Drug Dealer Jailed for the Death of a Teenager from Acute Fentanyl Toxicity

WASHINGTON COUNTY, Ore. — A Wahington County Circuit Court judge has jailed a 21-year-old for six years and three months for selling fentanyl tablets to a teenage boy who was later found dead in the kitchen of his grandparents’ home. A medical examiner determined that the teenager died of acute fentanyl toxicity.


Guilty of Manslaughter and Delivery of Unlawful Schedule II Substance

The judge found Jair Noriega guilty of manslaughter in the second degree and of the unlawful delivery of a Schedule II controlled substance to a minor.

Evidence revealed that he had sold fentanyl to a 17-year-old teenager on two separate occasions. On the first occasion, Noriega told the boy to “take it slow” because it had taken “good money” to manufacture the illegal drug, according to the district attorney’s office. Noriega then secretly delivered the second round of fentanyl tablets to the boy’s home in rural Washing County a few nights later.

The following morning, the teenage boy’s grandparents found him dead in the kitchen. The district attorney’s office says there was drug paraphernalia nearby. Two counterfeit fentanyl tablets were also found in his bedroom.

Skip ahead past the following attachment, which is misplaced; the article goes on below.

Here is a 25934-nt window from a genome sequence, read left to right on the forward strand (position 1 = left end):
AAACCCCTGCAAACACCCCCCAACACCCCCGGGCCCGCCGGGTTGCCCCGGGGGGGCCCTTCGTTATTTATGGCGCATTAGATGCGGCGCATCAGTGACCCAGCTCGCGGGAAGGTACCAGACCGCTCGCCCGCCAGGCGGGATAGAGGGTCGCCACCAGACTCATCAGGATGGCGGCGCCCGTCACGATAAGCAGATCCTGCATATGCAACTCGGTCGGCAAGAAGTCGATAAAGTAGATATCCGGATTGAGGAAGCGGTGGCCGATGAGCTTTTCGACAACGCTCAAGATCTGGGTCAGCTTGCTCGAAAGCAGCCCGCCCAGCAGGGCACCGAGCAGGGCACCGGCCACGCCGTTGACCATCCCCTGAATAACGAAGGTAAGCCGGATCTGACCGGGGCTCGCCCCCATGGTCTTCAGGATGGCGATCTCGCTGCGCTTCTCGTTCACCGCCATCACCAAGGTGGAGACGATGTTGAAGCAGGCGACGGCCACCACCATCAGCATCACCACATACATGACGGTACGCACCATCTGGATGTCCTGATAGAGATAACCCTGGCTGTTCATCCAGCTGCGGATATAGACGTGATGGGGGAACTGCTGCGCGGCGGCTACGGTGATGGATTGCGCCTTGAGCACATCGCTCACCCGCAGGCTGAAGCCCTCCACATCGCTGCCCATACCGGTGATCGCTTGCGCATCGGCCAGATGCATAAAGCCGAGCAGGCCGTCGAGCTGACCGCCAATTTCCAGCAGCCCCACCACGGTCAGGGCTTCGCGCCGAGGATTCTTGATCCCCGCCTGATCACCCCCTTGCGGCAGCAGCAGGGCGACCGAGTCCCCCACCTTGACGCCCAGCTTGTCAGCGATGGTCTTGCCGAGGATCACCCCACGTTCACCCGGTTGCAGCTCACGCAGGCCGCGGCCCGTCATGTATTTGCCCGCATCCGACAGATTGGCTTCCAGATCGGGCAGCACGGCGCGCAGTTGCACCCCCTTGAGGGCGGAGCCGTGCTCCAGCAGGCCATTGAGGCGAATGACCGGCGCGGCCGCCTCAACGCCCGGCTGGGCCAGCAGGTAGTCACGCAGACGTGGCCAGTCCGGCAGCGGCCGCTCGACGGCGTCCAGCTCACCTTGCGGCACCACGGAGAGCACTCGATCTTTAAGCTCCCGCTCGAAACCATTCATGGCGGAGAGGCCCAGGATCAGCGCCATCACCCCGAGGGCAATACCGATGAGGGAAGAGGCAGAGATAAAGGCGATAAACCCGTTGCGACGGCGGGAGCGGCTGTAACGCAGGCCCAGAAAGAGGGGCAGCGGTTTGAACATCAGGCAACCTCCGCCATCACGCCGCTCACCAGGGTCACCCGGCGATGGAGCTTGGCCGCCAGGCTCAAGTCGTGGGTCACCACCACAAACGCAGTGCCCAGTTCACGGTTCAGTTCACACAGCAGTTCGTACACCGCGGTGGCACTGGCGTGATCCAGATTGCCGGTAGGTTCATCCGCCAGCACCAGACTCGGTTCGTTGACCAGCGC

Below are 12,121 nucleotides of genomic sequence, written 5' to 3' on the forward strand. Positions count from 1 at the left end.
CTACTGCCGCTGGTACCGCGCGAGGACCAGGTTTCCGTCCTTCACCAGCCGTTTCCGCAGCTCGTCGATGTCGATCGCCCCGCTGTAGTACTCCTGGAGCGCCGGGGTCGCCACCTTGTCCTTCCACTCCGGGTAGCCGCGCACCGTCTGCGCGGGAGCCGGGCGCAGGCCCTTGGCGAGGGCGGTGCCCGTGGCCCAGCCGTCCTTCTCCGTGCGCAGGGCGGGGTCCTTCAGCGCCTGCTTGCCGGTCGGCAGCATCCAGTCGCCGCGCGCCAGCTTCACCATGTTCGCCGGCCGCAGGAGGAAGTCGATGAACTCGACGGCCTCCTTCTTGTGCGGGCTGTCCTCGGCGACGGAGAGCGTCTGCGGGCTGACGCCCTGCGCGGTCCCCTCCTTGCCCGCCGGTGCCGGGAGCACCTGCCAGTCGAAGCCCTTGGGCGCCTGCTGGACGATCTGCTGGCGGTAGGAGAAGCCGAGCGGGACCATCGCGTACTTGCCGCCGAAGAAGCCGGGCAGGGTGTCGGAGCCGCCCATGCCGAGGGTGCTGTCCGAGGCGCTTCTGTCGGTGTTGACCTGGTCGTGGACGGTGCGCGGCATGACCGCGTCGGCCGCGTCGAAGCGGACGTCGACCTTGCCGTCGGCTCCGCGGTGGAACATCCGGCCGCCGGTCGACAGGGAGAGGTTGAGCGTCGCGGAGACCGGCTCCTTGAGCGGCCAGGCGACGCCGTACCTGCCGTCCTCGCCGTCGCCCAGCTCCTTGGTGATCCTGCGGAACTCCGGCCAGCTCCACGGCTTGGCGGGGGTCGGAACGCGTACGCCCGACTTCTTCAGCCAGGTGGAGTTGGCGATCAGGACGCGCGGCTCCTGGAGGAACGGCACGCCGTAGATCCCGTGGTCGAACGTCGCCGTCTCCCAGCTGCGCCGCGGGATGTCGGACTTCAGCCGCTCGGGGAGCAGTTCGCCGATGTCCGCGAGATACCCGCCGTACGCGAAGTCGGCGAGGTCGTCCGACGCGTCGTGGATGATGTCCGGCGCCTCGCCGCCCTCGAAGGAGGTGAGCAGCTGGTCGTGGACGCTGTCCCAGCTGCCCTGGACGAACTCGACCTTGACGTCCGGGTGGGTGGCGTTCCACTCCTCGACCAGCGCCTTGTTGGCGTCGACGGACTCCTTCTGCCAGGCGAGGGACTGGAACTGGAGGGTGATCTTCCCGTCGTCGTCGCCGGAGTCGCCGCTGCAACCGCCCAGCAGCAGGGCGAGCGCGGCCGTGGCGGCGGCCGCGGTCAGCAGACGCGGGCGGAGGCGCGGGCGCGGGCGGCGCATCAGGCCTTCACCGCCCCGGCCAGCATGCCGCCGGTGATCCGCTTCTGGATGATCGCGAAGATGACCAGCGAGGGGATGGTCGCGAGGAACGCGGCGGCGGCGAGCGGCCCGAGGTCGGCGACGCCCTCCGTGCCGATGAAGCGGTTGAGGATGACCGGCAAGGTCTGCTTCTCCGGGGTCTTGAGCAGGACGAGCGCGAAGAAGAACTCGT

After the incident that occurred in June 2023, an investigation was launched by the Westside Interagency Narcotics Team which led to the arrest of Noriega.


Jailing Dangerous Drug Dealers Will Save Lives, says District Attorney

Jailing dangerous drug dealers will save lives, says Washington County District Attorney, Kevin Barton. He added that holding drug dealers accountable for the damage they cause in communities is a priority.

The verdict in the Noriega case is rare because Oregon does not have a crime that addresses the role drug dealers play in cases of fatal overdosing, according to the Washington County District Attorney. The DA’s office says it is aware of only two other manslaughter convictions in the state involving a drug dealer’s role in a fatal overdose. One of the convictions took place in Washington County, while the other occurred in Linn County.

Barton says law enforcement officers have had to find ways to apply old laws to new challenges because many of the state’s existing laws were enacted long before the advent of the current fentanyl crisis.

Noriega was sentenced to 75 months in prison. His sentence will run consecutively with a previous conviction of 13 months for charges related to separate incidents of domestic violence. The sentence puts Noriega behind bars for a total of 88 months.

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